Differential Diagnosis of Infectious Diseases
(1996) by David Schlossberg MD
is one of those rare let-me-tell-you-in-350-pages-or-less-everything-I’ve-ever-learned-in-a-lifetime-of-clinical-practice types of medical books.
Unlike most microbiology and infectious diseases books, which are organized on the basis of bugs or diseases, Differential Diagnosis is arranged on the basis of specific clinical problems or chief complaints (fever, pneumonitis, diarrhea, rash, arthritis or lymphadenopathy). This is a superior arrangement because it reflects the way in which clinicians approach problems in the real world.
The book helps the reader tease apart various pathogens on the basis of the patient history and physical examination. Classic associations (tularemia with rabbits, psittacosis with birds, etc.) are all listed in tables, as are the important clinical signs and diagnostic methods for the more bread-and-butter bugs. Finally, and perhaps most importantly, the book contains entries which alert the reader about noninfectious diseases that can mimic infectious diseases. For example, the author lists eosinophilic pneumonia and pulmonary embolism as possible mimickers of acute infectious pneumonitis. This reinforces the important concept that every doctor, even a specialist, is a generalist first and needs to be aware of diagnostic possibilities that, technically speaking, could be considered to fall outside to the province of his or her specialty.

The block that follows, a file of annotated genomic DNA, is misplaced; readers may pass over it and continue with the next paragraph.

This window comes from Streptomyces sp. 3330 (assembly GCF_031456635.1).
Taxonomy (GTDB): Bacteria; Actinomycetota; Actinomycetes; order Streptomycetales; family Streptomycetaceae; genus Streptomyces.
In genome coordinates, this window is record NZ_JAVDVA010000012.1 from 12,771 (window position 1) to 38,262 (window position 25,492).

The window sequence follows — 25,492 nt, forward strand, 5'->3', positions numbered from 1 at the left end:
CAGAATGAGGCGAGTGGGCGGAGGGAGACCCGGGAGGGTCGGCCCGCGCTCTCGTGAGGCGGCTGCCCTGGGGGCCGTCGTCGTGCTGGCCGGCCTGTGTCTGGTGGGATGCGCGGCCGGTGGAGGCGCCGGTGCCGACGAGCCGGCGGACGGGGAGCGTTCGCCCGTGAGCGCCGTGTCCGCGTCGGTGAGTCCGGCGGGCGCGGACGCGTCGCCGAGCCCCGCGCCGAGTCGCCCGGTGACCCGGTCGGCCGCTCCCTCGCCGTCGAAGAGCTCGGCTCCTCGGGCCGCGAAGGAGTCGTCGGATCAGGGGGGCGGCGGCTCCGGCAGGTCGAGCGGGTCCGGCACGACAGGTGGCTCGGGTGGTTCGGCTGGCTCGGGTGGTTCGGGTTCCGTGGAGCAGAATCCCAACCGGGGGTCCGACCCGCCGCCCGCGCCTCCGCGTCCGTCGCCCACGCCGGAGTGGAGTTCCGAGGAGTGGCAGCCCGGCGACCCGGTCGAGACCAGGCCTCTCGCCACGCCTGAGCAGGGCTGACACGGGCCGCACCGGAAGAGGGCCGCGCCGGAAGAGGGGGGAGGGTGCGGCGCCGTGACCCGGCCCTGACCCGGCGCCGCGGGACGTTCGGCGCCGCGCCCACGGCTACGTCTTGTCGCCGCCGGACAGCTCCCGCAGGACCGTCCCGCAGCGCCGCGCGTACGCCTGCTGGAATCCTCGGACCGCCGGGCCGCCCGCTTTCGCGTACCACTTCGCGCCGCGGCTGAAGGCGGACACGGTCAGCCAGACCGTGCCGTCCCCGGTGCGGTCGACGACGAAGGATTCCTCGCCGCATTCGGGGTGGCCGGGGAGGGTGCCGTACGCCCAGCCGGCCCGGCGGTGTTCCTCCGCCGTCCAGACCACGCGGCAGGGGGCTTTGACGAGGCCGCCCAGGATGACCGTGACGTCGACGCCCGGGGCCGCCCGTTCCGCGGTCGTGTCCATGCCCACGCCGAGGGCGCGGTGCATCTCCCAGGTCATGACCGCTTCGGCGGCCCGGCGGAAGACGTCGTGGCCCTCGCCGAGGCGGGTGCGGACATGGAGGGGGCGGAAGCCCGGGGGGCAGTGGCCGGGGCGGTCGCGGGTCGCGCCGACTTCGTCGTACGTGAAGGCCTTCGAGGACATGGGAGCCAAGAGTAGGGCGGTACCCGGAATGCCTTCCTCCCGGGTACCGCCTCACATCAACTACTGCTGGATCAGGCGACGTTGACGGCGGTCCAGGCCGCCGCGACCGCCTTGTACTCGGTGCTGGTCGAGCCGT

“a well-developed knowledge of clinical microbiology is critical for the practicing physician in any medical field. Bacteria, viruses, and protozoans have no respect for the distinction between ophthalmology, pediatrics, trauma surgery, or geriatric medicine. Microbiology is one of the few courses where much of the ‘minutia’ is regularly used by the practicing physician.”
Mark Gladwin MD, Clinical Microbiology Made Ridiculously Simple (2011), preface
Thus, I recommend Differential Diagnosis of Infectious Diseases very highly to anyone who is interested in any aspect of medicine. In particular, medical students and residents would greatly benefit from this book.
[Updated on January 1, 2013. Please read important Disclaimer